I believe that the achieving of the SDGs in the Arctic is a key concept for tackling a wide range of issues in the Arctic. In fact, looking at the trends of the Arctic Council (AC) in recent years, in which Japan has been participating as an observer state, in 2013 Canada, as Chair of the AC at that time, has raised “sustainable circumpolar communities” as one of the important agendas. Then comes Finland, Chair of the AC from 2017 to 2019, has emphasized the implementation of the SDGs in Arctic cooperation. It is important for us to actively collaborate with various stakeholders with whom we share a common destiny on the Earth, as well as to work together on challenging tasks from the perspective of a sustainable Arctic.
And I think it’s also important to ensure the rule of low as a common interest for both countries.
４．Arctic Policy of Japan
The Arctic policy of Japan is based on “Japan’s Arctic Policy,” a national policy paper decided by the Headquarters for Ocean Policy in 2015, and the Third Basic Plan on Ocean Policy approved by the Cabinet in 2018. Our policy basically consists of the following 3 pillars.
①Research and development through strengthening the observational and research system pertaining to the Arctic region,
②International Cooperation through proactively participation in the formulation of international rule,
③Sustainable use of the Arctic Sea Route.
The Japanese government is working altogether with private entities and research institutes for those goals.
５．Observation and, Research
The Arctic region still has so many areas where are vacuum in observation data that we lack of scientific knowledge regarding the Arctic compared to other ocean areas. It is urgent to expand observations and research further.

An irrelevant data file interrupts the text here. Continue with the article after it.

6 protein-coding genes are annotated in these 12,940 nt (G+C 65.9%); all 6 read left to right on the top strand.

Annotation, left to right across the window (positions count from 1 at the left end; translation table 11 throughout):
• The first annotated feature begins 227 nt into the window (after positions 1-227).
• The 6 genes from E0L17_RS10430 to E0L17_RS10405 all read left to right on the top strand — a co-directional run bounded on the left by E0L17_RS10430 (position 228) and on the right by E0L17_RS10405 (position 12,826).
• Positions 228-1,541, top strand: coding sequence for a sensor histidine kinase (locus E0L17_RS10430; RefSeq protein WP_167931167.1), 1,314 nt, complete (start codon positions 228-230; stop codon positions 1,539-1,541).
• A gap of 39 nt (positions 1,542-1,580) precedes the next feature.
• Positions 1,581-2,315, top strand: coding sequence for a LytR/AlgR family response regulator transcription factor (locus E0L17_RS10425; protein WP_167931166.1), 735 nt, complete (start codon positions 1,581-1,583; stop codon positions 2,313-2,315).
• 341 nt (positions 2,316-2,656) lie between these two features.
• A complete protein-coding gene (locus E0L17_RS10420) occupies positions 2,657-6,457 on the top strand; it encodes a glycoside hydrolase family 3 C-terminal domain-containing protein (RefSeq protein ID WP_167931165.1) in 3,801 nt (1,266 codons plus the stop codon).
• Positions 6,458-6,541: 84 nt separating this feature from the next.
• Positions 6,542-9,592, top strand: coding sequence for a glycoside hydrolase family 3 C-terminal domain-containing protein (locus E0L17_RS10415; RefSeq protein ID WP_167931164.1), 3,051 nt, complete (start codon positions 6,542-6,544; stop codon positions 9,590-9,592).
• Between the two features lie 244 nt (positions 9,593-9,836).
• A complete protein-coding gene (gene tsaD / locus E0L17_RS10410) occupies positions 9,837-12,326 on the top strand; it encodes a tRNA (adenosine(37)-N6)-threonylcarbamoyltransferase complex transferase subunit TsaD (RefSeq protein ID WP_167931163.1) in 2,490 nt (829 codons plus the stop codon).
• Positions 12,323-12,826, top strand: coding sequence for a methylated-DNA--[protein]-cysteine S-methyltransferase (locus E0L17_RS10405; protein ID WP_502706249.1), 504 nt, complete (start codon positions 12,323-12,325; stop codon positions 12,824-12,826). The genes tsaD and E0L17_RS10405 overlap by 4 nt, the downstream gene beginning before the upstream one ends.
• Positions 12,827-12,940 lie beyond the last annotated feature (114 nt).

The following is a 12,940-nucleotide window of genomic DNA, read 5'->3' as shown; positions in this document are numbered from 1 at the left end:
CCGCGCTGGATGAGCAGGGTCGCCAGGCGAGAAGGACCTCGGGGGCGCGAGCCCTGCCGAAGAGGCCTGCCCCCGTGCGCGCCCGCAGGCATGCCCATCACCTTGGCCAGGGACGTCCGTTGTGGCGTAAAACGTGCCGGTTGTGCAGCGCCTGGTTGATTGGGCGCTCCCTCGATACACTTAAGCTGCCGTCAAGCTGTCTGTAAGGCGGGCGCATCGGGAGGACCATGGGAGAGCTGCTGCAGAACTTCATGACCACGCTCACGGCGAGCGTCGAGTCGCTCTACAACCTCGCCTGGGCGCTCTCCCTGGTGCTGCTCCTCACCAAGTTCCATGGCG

Since the establishment of the international observatory in Ny-Ålesund, Norway, in 1991, Japan has been steadily and continuously conducting Arctic observations through international cooperation. These high-quality, continuous observation data have contributed to the prediction of global climate change. I’m proud of this great contribution.
In 2011, the Japanese government launched “GRENE”, Arctic Climate Change Research Project as a large-scale Arctic research project, contributing to the elucidation of the mechanism of Arctic warming amplification.
As a successor project, “the Arctic Challenge for Sustainability (ArCS)” started in 2015. In this project, young Japanese researchers were accepted by the “International Arctic Research Center (IARC)” at the University of Alaska Fairbanks, where they were provided with valuable opportunities for training.
In the “Arctic Challenge for Sustainability (ArCS II)”, which was launched last year, we plan to further accelerate the collaboration between ocean and space observations in order to understand the dynamics of the earth in cooperation with U.S. This will enable us to get a better three-dimensional view of the Arctic region and a better bird’s eye view of the Earth. The data acquired by Japanese researchers will be made available to the world through the “Arctic Data archive System (ADS)”, and will be utilized by many stakeholders in the world.
In addition, social science researchers will also participate in the project, and will accelerate giving back the research results to people living in the Arctic region, including the indigenous people, to understand how their lifestyle in the region will change due to climate change.
It is also necessary to acquire and share the data on the Arctic Ocean through international cooperation among many countries. The Japanese government has decided to build an Arctic research vessel to serve as an international platform for Arctic research. The construction of the vessel will begin as soon as the Diet approves the government’s budget draft. In the five years leading up to the vessel’s commissioning, Japan will accelerate discussions on an international framework for strengthening the international observation network and the data sharing system for the Arctic region, including the strengthening of the “Sustaining Arctic Observing Networks (SAON)” to fill the largest observation data gap on the planet.